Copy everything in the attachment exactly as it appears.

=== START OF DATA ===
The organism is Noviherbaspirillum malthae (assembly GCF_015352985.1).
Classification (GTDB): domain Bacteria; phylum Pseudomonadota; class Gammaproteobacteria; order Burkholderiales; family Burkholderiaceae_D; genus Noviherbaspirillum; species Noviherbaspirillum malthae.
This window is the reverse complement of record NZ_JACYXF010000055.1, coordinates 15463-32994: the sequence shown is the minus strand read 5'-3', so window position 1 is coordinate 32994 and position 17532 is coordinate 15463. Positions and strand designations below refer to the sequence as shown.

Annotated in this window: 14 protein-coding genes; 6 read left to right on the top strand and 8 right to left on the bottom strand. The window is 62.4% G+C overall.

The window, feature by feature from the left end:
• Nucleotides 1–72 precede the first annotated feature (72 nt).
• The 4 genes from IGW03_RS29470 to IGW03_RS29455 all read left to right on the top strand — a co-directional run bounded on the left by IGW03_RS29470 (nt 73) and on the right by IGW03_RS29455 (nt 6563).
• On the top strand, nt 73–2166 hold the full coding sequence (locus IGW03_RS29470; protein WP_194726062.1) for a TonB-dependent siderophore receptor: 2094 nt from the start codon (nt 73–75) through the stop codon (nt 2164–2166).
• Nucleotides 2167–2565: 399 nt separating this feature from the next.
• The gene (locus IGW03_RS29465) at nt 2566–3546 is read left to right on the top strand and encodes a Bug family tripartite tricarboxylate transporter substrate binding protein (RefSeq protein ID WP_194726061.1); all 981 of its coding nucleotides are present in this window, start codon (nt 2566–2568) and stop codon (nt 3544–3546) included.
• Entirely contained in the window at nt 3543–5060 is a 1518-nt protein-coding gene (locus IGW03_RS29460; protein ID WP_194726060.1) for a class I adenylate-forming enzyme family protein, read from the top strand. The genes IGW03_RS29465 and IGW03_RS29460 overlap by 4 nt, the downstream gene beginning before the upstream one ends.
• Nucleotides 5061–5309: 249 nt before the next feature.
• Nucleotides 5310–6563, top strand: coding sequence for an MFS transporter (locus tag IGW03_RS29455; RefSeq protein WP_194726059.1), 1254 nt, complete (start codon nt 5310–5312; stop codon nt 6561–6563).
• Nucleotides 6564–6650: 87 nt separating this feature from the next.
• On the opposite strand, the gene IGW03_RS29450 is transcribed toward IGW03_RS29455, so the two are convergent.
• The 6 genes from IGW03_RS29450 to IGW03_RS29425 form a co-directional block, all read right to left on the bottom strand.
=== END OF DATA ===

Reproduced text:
The organism is Noviherbaspirillum malthae (assembly GCF_015352985.1).
Classification (GTDB): domain Bacteria; phylum Pseudomonadota; class Gammaproteobacteria; order Burkholderiales; family Burkholderiaceae_D; genus Noviherbaspirillum; species Noviherbaspirillum malthae.
This window is the reverse complement of record NZ_JACYXF010000055.1, coordinates 15463-32994: the sequence shown is the minus strand read 5'-3', so window position 1 is coordinate 32994 and position 17532 is coordinate 15463. Positions and strand designations below refer to the sequence as shown.

Annotated in this window: 14 protein-coding genes; 6 read left to right on the top strand and 8 right to left on the bottom strand. The window is 62.4% G+C overall.

The window, feature by feature from the left end:
• Nucleotides 1–72 precede the first annotated feature (72 nt).
• The 4 genes from IGW03_RS29470 to IGW03_RS29455 all read left to right on the top strand — a co-directional run bounded on the left by IGW03_RS29470 (nt 73) and on the right by IGW03_RS29455 (nt 6563).
• On the top strand, nt 73–2166 hold the full coding sequence (locus IGW03_RS29470; protein WP_194726062.1) for a TonB-dependent siderophore receptor: 2094 nt from the start codon (nt 73–75) through the stop codon (nt 2164–2166).
• Nucleotides 2167–2565: 399 nt separating this feature from the next.
• The gene (locus IGW03_RS29465) at nt 2566–3546 is read left to right on the top strand and encodes a Bug family tripartite tricarboxylate transporter substrate binding protein (RefSeq protein ID WP_194726061.1); all 981 of its coding nucleotides are present in this window, start codon (nt 2566–2568) and stop codon (nt 3544–3546) included.
• Entirely contained in the window at nt 3543–5060 is a 1518-nt protein-coding gene (locus IGW03_RS29460; protein ID WP_194726060.1) for a class I adenylate-forming enzyme family protein, read from the top strand. The genes IGW03_RS29465 and IGW03_RS29460 overlap by 4 nt, the downstream gene beginning before the upstream one ends.
• Nucleotides 5061–5309: 249 nt before the next feature.
• Nucleotides 5310–6563, top strand: coding sequence for an MFS transporter (locus tag IGW03_RS29455; RefSeq protein WP_194726059.1), 1254 nt, complete (start codon nt 5310–5312; stop codon nt 6561–6563).
• Nucleotides 6564–6650: 87 nt separating this feature from the next.
• On the opposite strand, the gene IGW03_RS29450 is transcribed toward IGW03_RS29455, so the two are convergent.
• The 6 genes from IGW03_RS29450 to IGW03_RS29425 form a co-directional block, all read right to left on the bottom strand.